ó About halfway through high school, Raymond Buehner
and Halle Celebrezze came to terms with how expensive a
college education would be and the fact that a large
share of the financial responsibility would fall on
their shoulders. Both began stashing away money from
their part-time jobs.
been saving a lot since I started this job," said
Buehner, 18, who recently graduated from North Hills
High School in Pittsburgh. He has been working 20 to 30
hours a week at a family farm called Soergel Orchards
outside the city for the past two years. He plans to
attend Slippery Rock University this fall and major in
have my own savings account I control," he said.
"I like to take charge of my own finances. This job
has given me good experience. Working the cash register
has helped me to be more accountable with money."
there is nothing new about high school students working
and saving for college, researchers at the Washington,
D.C.-based College Savings Foundation are seeing a spike
in the number of young people going that route.
its seventh annual report on college savings trends, the
College Savings Foundation found more high school
students saving their own money for college this year
than any previous year tracked. The survey found 60
percent of high school students are saving for college,
up from 51 percent in 2015.
surge comes at a time when previous generations of
college students have run up $1.3 trillion in college
debt and many of them are finding their choices after
graduation limited by all the bills. Those following in
their footsteps have taken note.
school students have a heightened awareness of the high
cost of a college education and its importance,"
said Mary Morris, chairman of the foundation and CEO of
Virginia 529 in Richmond. "Families are talking
more about all these things related to financing of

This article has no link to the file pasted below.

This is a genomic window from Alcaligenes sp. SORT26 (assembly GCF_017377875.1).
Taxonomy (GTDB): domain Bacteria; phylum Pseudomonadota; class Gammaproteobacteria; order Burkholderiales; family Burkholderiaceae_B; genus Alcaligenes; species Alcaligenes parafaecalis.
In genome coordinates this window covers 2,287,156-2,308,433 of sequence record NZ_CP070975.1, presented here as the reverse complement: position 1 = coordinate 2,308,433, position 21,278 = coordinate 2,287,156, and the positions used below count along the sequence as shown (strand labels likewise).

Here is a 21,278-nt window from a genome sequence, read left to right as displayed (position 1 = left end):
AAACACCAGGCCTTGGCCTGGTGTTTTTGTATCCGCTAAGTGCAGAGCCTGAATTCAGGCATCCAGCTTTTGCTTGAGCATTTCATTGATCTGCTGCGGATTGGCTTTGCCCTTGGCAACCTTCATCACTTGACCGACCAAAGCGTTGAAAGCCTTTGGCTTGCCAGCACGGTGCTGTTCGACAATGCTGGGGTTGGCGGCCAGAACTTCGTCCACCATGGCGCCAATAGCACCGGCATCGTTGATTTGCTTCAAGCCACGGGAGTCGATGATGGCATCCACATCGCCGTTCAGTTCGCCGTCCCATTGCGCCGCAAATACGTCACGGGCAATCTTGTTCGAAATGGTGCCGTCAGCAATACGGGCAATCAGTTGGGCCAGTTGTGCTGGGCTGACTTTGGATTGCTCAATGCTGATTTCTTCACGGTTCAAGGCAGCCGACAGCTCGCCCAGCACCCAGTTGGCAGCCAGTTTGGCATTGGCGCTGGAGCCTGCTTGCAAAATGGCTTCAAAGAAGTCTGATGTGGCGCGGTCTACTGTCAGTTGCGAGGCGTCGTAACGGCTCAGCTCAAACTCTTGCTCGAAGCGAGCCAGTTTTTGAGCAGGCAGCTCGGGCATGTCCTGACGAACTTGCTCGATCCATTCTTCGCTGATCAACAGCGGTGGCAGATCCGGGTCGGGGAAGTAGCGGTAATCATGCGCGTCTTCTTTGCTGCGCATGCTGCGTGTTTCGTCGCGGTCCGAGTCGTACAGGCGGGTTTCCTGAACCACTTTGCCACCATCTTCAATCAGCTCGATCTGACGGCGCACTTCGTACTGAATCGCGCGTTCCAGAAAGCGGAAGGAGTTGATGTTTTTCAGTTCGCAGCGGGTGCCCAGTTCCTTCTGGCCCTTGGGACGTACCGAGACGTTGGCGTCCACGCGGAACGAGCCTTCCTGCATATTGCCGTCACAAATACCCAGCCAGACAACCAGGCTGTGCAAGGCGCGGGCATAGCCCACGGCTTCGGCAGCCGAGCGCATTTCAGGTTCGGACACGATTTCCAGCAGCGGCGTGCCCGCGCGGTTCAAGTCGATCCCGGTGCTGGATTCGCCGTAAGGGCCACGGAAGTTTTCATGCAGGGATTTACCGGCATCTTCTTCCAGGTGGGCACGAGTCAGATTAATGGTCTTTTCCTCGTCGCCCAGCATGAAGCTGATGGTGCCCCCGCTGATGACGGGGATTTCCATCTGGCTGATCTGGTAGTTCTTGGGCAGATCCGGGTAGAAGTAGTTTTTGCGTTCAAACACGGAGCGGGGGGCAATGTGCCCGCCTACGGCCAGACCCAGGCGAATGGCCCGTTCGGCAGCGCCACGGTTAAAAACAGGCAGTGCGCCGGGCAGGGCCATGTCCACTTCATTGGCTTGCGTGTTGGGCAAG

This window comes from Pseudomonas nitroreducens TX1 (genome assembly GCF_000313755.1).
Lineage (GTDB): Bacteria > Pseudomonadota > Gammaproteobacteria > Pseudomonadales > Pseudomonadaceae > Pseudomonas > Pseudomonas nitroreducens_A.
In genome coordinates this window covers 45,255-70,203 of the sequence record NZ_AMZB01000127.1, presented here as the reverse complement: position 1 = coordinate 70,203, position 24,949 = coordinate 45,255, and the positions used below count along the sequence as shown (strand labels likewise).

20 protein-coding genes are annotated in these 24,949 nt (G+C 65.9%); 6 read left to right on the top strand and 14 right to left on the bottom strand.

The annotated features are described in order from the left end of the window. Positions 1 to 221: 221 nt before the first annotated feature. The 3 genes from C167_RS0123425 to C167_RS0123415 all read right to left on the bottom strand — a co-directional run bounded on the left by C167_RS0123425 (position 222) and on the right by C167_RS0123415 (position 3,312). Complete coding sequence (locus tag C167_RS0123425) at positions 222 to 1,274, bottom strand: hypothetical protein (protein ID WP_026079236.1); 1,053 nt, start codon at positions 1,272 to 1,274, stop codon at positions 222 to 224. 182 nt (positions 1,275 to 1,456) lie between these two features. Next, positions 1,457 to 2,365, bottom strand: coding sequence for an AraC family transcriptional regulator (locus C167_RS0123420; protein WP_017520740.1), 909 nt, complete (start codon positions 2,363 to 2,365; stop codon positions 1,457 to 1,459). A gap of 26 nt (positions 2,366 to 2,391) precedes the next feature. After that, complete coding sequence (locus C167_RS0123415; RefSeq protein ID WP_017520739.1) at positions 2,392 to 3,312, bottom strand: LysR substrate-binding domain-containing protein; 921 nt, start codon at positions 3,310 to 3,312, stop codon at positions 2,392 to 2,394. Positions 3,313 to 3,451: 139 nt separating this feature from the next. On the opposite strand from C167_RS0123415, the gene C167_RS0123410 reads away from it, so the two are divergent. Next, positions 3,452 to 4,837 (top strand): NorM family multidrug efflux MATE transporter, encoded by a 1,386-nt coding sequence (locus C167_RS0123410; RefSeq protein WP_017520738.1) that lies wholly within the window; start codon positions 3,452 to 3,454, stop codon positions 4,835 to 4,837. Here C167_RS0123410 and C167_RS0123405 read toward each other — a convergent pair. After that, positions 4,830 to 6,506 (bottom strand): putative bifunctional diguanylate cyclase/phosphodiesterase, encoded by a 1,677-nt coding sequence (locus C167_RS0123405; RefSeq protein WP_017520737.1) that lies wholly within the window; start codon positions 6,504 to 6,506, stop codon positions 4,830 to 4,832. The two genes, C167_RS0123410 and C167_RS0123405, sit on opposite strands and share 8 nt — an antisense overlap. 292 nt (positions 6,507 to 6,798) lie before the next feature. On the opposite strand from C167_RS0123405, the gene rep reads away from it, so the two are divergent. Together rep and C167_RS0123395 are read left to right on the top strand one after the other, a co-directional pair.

college, which has led to more students taking
18, who graduated this year from North Allegheny Senior
High School will be attending the University of
Pittsburgh this fall where she plans to major in
psychology. She started working part-time between 15 and
20 hours a week at Soergel Orchards three years ago when
she was in 10th grade.
she had no savings goals. That charged about a year
after she started the job.
my junior year, (the school) started talking really deep
into college planning and how expensive it is, and I
started putting my money into a savings account my
parents started when I was born," Celebrezze said.
still have money to spend. I usually take $50 out of
each paycheck every week."
to the CSF survey, 78 percent of high school savers have
put away at least $1,000 and 20 percent are saving
primarily in 529 college savings plans due to the plansí
529 program gets its name from the tax law which created
it. These plans are actually college savings trusts set
up under Section 529 of the Internal Revenue Code. The
concept originated from states, rather than the federal
government, with Michigan being the first to establish a
state trust for college saving in the late 1980s.
all states offer 529 plans. As long as the money is used
for qualified college expenses, a 529 is a tax-free
investment. Families can put aside up to $14,000 per
child each year in the plans, pay no taxes on the money
while it is growing, and pay no taxes when they pull the
money out to pay college bills.
College Savings Plans Network reported at the end of
2015, families had put aside $253.2 billion in 529 plans
to cover college costs.
parents also seem to be using sound strategies to boost
savings. Fifty-seven percent of students said their
parents save a fixed amount per month, up from 52
percent last year, and nearly half (47 percent) said
their parents started saving sometime between the
studentís birth and through elementary school.
the current generation of high school students who plan
to attend college are working and saving, many of them
also realize they likely will need to tap other funding
sources. The survey showed 91 percent will or may get
financial aid, and 91 percent of them know that
financial aid can include student loans that have to be
the 71 percent of high school students who plan on
borrowing, three-quarters of them are worried about
paying back loans, and 45 percent expect to be paying
back student debt for six to 10 years.
said she believes 529 plans are doing a better job of
getting the word out about the opportunities for tax
advantaged saving, but often what families have saved
for college is not enough to cover all the costs.
to the College Board, the average cost of tuition and
fees at a four-year public college for in-state students
is $9,139 a year; for out-of-state students at a public
four-year college the average cost is $22,958; and
private four-year colleges cost $31,231 a year on
have a realization that their savings may not be enough
to go the distance," Morris said. "Hopefully
they recognize that an appropriate amount of debt could
help them achieve their goals.
many families itís a combination," she said.
"You save as much as you can and make smart choices
about where you go and how to put the whole financial